The Ottoman Empire struggled in the First Balkan War due to several factors. First, the border of the Ottoman Empire in the Balkans was large. As such, the Ottoman’s were not able to properly fortify and defend it. Instead, The Ottoman Army was spread thin across the border, which allowed the forces of the Balkan League to easily overwhelm them. For instance, Bulgaria easily outnumbered the Ottoman forces in significant battles that included: the Battle of Kirk Kilisse, the Battle of Lule Burgas, the Battle of Adrianople and the First Battle of Çatalca.
The second reason for the failure of the Ottoman Empire in the First Balkan War was the role of Greece in the Aegean Sea. The Greek Navy was well prepared for the war and used their extensive forces in the Aegean Sea to prevent the Ottoman Empire from transporting supplies or soldiers to the Balkans. This was significant as it helped the Balkan League maintain their military advantage during the First Balkan War.
The third reason for the struggles of the Ottoman Empire was the lack of a reliable transportation network throughout the empire. The Ottoman Empire was quite large and stretched throughout sections of the Middle East and Northern Africa. As such, they had a large population from which they should have been able to call up more soldiers for the First Balkan War. However, the Ottoman Empire did not have any large railroad networks, which were common in Europe, and therefore did not have the ability to transport troops to the Balkans quickly. This provided the Balkan League with a decisive advantage. The First Balkan War finally ended on May 30th of 1913 with the signing of the Treaty of London.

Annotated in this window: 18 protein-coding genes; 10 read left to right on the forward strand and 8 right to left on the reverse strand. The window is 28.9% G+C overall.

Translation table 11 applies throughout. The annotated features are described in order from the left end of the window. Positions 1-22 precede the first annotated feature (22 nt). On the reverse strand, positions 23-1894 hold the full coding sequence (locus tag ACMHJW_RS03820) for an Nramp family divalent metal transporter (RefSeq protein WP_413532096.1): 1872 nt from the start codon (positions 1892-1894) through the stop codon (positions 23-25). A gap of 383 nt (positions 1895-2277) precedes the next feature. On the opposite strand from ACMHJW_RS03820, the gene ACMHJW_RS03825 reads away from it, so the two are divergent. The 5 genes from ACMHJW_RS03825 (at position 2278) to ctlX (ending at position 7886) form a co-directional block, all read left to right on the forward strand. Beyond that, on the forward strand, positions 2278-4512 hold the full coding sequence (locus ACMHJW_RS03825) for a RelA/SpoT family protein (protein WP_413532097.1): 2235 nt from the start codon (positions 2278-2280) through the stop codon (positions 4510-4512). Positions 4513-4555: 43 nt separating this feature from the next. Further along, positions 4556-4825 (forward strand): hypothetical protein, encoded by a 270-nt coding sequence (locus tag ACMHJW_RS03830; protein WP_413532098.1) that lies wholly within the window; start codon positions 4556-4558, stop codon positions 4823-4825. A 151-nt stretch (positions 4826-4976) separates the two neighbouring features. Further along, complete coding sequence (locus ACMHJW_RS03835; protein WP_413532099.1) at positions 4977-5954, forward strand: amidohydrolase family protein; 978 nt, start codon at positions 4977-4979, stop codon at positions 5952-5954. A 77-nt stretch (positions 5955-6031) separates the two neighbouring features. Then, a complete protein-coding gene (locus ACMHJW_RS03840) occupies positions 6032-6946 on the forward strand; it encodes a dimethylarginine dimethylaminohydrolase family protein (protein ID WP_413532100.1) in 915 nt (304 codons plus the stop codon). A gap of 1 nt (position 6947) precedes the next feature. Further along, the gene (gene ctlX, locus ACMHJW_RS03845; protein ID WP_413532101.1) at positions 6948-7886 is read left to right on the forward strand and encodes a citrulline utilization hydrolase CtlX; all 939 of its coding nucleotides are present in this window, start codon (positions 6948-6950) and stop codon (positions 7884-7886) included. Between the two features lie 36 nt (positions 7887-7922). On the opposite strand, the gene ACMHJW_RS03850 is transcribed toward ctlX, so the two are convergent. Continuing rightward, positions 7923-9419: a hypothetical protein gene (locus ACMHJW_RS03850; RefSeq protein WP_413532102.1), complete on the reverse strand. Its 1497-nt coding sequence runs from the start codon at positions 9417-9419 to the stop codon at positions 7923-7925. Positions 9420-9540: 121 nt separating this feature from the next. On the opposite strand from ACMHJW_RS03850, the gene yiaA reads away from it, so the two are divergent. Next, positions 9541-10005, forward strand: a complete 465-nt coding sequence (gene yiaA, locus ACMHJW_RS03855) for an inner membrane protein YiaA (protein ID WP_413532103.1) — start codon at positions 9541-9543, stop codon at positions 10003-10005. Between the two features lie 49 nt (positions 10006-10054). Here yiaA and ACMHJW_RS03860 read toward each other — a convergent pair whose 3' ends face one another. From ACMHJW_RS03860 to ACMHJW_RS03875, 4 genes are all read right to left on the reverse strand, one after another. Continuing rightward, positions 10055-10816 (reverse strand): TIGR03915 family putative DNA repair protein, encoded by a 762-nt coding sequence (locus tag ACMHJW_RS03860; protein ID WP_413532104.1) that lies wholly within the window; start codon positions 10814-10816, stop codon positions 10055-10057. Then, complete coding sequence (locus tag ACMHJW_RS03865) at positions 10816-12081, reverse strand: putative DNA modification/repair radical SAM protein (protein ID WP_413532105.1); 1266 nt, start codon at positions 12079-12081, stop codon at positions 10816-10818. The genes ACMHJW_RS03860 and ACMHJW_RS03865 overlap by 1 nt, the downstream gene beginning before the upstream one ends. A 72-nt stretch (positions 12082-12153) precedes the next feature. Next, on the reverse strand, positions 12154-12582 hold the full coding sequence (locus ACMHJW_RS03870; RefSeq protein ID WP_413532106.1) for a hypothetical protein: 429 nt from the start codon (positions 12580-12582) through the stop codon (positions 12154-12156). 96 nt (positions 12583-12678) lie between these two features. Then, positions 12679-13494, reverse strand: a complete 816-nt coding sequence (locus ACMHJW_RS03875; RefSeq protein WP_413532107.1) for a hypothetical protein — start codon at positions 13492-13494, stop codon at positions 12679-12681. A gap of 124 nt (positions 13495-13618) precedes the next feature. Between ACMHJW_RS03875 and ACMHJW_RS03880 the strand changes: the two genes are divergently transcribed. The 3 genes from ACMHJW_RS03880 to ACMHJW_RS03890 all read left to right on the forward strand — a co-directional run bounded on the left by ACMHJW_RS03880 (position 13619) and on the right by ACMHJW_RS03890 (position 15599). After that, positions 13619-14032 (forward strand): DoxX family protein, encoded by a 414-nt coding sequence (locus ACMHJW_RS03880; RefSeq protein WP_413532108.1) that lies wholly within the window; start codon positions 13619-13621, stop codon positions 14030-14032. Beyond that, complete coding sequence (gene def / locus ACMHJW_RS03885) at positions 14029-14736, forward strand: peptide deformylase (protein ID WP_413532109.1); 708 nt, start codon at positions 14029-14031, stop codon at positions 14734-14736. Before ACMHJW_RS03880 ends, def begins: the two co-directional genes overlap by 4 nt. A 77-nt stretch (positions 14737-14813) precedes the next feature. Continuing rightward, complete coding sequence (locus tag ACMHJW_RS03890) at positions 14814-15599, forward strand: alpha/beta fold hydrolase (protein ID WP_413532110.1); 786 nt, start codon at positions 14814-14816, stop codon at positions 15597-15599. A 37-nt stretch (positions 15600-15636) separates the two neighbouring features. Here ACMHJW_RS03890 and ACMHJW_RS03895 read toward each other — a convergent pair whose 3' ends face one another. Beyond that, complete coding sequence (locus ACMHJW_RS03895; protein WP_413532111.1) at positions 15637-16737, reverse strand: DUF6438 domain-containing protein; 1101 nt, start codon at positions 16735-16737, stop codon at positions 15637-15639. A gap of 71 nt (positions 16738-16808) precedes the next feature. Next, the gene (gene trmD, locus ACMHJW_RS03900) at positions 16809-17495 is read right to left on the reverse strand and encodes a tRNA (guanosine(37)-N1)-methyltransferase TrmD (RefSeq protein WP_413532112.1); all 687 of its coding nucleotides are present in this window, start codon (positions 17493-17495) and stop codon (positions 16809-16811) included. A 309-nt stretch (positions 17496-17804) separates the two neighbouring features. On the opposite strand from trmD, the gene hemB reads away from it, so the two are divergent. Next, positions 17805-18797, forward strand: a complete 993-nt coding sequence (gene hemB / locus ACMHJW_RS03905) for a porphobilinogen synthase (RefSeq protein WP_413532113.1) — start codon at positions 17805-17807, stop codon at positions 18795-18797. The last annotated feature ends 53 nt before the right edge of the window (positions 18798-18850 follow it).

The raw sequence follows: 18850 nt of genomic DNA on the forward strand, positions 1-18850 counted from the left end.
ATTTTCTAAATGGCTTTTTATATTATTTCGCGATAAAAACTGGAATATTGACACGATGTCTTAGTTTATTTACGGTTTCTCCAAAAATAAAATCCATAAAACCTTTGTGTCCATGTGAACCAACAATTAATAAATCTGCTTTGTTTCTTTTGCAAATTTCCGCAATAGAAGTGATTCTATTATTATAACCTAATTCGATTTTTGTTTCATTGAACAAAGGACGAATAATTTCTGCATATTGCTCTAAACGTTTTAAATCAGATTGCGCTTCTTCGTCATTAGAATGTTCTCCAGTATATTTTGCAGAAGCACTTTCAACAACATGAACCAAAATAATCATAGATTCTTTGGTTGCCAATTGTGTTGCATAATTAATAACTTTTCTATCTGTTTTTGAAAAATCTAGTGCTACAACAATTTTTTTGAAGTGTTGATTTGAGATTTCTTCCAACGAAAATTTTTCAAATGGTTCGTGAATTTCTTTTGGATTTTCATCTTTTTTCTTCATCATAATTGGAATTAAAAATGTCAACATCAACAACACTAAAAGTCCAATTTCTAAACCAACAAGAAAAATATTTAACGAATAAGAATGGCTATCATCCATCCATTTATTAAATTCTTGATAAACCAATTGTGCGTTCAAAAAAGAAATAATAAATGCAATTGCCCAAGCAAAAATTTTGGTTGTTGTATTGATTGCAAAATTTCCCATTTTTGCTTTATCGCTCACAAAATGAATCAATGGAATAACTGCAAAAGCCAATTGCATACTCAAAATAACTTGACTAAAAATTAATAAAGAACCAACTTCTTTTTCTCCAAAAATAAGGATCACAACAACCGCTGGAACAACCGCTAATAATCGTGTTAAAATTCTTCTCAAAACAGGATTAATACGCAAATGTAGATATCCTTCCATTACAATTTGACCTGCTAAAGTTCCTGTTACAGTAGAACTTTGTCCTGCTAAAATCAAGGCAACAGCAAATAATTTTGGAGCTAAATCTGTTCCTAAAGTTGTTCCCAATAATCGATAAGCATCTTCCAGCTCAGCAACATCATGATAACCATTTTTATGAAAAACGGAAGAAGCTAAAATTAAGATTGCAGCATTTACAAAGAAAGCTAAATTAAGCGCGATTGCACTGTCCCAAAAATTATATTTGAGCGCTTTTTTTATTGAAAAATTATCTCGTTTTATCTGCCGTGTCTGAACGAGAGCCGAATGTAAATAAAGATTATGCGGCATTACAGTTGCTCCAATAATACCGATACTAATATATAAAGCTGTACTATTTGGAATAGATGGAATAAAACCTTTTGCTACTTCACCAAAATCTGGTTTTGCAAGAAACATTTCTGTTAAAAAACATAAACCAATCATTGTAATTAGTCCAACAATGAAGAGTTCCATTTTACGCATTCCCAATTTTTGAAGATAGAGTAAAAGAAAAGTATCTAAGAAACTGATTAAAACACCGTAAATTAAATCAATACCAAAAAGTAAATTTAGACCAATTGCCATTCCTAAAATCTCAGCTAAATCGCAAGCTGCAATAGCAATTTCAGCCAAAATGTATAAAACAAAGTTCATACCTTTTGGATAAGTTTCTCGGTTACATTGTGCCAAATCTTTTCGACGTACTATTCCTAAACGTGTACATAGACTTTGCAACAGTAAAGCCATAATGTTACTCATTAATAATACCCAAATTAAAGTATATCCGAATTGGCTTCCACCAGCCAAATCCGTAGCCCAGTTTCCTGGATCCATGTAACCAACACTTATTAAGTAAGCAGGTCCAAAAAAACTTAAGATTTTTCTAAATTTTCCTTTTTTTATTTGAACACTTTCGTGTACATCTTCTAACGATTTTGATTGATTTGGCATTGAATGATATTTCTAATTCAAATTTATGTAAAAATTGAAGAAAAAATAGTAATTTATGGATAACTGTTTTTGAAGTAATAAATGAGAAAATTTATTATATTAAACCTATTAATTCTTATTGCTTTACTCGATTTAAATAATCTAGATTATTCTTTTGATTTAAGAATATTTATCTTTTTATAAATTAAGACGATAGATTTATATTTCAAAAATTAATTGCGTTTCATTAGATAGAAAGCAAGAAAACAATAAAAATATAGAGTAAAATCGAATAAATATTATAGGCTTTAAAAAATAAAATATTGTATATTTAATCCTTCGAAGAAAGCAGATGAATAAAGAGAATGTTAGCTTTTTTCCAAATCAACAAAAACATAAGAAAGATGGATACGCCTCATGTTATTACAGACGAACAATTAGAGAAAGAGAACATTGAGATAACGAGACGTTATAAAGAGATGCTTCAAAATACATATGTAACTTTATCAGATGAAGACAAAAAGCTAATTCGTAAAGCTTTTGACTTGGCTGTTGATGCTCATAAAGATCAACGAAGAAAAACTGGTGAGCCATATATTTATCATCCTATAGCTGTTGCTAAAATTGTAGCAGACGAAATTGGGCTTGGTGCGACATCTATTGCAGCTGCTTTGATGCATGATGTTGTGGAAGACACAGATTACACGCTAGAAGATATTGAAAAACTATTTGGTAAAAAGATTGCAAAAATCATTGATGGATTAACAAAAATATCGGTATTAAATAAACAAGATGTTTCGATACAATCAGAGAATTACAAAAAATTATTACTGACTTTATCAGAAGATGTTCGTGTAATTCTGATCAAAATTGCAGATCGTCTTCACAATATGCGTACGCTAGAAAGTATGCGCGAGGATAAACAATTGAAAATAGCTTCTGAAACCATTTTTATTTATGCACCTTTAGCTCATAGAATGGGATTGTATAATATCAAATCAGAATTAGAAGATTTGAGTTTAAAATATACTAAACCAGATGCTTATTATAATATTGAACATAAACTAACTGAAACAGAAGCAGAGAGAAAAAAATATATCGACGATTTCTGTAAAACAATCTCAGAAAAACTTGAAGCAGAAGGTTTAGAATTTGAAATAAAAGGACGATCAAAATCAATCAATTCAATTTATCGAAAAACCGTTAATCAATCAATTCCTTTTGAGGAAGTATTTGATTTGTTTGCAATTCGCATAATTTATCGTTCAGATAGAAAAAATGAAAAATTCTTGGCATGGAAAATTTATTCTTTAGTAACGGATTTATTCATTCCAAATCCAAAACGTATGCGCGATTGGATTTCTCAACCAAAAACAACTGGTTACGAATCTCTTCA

OUTCOMES OF THE FIRST BALKAN WAR
Historians consider the First Balkan War to be significant for several reasons. First, as a result of its defeat, the Ottoman Empire gave up large sections of territory in the Balkans, which was taken over by the member nations of the Balkan League. Second, the events of the First Balkan War set the stage for the Second Balkan War, which began on June 29th in 1913. Third, historians consider the First Balkan War (and the Second Balkan War) to be significant causes of World War I, which began in 1914.
In fact, the event that sparked World War I was the assassination of the Austrian Archduke Franz Ferdinand on June 28th, 1914. Austria blamed Serbia for this action, since Ferdinand was murdered by Gavrilo Princip - a Bosnian nationalist and member of the Black Hand. The Black Hand was a secret organization aimed at promoting Serbian (and Slavic) nationalism, and assassinated Ferdinand in protest of Austria’s influence in the Balkans. As such, this displays that World War I was a direct result of the Bosnian Crisis of 1908 and the two Balkan Wars.